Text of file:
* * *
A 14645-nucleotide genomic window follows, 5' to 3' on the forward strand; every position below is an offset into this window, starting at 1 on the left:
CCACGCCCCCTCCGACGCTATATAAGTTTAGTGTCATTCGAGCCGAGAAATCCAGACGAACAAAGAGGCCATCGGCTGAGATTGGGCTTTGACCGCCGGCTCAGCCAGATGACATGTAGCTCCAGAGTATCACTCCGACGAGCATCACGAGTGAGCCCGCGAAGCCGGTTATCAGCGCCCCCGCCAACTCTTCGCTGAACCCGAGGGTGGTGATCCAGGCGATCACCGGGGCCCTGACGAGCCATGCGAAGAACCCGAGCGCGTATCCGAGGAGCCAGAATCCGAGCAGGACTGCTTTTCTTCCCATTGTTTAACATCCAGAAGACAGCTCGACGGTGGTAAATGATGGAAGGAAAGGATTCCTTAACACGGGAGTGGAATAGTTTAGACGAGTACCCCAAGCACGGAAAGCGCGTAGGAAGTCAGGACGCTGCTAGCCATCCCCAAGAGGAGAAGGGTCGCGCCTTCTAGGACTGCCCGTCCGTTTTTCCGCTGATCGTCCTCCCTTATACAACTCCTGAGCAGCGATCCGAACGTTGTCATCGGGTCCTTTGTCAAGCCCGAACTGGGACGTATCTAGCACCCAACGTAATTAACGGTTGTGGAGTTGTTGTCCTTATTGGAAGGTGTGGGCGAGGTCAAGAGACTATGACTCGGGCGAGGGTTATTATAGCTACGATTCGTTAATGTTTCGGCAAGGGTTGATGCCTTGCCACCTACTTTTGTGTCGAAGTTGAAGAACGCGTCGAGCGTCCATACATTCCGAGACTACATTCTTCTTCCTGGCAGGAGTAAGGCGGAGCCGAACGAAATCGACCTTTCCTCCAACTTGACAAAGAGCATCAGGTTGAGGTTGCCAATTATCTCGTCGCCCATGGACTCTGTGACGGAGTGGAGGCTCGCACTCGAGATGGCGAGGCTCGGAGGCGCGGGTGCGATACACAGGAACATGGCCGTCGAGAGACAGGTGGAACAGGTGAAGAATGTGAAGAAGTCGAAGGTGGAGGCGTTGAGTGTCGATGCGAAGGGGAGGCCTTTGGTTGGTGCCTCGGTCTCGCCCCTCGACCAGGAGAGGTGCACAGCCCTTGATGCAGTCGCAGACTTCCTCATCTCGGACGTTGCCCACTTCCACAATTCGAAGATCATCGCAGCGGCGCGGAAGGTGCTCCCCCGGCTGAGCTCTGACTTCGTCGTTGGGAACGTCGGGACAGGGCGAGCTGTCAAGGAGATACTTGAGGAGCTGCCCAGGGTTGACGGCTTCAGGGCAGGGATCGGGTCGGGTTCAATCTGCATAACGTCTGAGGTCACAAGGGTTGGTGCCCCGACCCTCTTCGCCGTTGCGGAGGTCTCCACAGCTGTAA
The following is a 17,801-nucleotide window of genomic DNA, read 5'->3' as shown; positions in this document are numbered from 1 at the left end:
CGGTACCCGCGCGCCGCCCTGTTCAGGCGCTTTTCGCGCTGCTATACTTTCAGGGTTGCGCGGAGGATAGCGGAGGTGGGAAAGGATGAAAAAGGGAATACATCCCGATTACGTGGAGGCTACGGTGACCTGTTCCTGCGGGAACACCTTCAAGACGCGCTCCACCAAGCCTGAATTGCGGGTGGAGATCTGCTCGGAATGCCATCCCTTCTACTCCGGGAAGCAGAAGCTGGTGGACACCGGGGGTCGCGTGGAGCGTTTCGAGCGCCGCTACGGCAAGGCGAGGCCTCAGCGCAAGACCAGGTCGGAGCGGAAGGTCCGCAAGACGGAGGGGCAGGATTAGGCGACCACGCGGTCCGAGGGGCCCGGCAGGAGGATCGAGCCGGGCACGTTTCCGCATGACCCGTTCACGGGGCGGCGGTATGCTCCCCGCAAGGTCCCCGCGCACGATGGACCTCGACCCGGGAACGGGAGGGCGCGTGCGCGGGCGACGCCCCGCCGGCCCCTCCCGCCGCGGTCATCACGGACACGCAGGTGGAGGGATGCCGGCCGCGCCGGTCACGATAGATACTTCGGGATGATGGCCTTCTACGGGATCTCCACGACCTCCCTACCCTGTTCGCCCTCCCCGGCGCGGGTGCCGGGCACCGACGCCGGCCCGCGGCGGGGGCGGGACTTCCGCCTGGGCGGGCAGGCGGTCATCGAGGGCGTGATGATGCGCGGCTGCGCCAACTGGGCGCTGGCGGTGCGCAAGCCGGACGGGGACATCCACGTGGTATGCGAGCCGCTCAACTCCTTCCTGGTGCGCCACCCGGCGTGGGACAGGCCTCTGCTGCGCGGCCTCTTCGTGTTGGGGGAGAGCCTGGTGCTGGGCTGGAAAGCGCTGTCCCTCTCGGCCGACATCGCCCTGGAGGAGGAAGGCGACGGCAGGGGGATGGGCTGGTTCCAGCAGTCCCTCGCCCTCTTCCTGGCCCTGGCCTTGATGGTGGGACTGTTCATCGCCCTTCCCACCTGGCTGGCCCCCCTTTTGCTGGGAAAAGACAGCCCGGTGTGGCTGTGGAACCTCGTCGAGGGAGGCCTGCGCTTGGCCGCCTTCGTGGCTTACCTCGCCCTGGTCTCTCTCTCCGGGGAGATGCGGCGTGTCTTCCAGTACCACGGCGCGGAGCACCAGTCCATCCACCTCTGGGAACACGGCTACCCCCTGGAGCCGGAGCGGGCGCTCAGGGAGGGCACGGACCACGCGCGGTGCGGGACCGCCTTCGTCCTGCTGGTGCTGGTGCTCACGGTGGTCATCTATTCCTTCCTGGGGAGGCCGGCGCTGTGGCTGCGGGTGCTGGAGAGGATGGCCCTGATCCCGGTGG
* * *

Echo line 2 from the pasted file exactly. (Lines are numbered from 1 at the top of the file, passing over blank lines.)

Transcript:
CCACGCCCCCTCCGACGCTATATAAGTTTAGTGTCATTCGAGCCGAGAAATCCAGACGAACAAAGAGGCCATCGGCTGAGATTGGGCTTTGACCGCCGGCTCAGCCAGATGACATGTAGCTCCAGAGTATCACTCCGACGAGCATCACGAGTGAGCCCGCGAAGCCGGTTATCAGCGCCCCCGCCAACTCTTCGCTGAACCCGAGGGTGGTGATCCAGGCGATCACCGGGGCCCTGACGAGCCATGCGAAGAACCCGAGCGCGTATCCGAGGAGCCAGAATCCGAGCAGGACTGCTTTTCTTCCCATTGTTTAACATCCAGAAGACAGCTCGACGGTGGTAAATGATGGAAGGAAAGGATTCCTTAACACGGGAGTGGAATAGTTTAGACGAGTACCCCAAGCACGGAAAGCGCGTAGGAAGTCAGGACGCTGCTAGCCATCCCCAAGAGGAGAAGGGTCGCGCCTTCTAGGACTGCCCGTCCGTTTTTCCGCTGATCGTCCTCCCTTATACAACTCCTGAGCAGCGATCCGAACGTTGTCATCGGGTCCTTTGTCAAGCCCGAACTGGGACGTATCTAGCACCCAACGTAATTAACGGTTGTGGAGTTGTTGTCCTTATTGGAAGGTGTGGGCGAGGTCAAGAGACTATGACTCGGGCGAGGGTTATTATAGCTACGATTCGTTAATGTTTCGGCAAGGGTTGATGCCTTGCCACCTACTTTTGTGTCGAAGTTGAAGAACGCGTCGAGCGTCCATACATTCCGAGACTACATTCTTCTTCCTGGCAGGAGTAAGGCGGAGCCGAACGAAATCGACCTTTCCTCCAACTTGACAAAGAGCATCAGGTTGAGGTTGCCAATTATCTCGTCGCCCATGGACTCTGTGACGGAGTGGAGGCTCGCACTCGAGATGGCGAGGCTCGGAGGCGCGGGTGCGATACACAGGAACATGGCCGTCGAGAGACAGGTGGAACAGGTGAAGAATGTGAAGAAGTCGAAGGTGGAGGCGTTGAGTGTCGATGCGAAGGGGAGGCCTTTGGTTGGTGCCTCGGTCTCGCCCCTCGACCAGGAGAGGTGCACAGCCCTTGATGCAGTCGCAGACTTCCTCATCTCGGACGTTGCCCACTTCCACAATTCGAAGATCATCGCAGCGGCGCGGAAGGTGCTCCCCCGGCTGAGCTCTGACTTCGTCGTTGGGAACGTCGGGACAGGGCGAGCTGTCAAGGAGATACTTGAGGAGCTGCCCAGGGTTGACGGCTTCAGGGCAGGGATCGGGTCGGGTTCAATCTGCATAACGTCTGAGGTCACAAGGGTTGGTGCCCCGACCCTCTTCGCCGTTGCGGAGGTCTCCACAGCTGTAA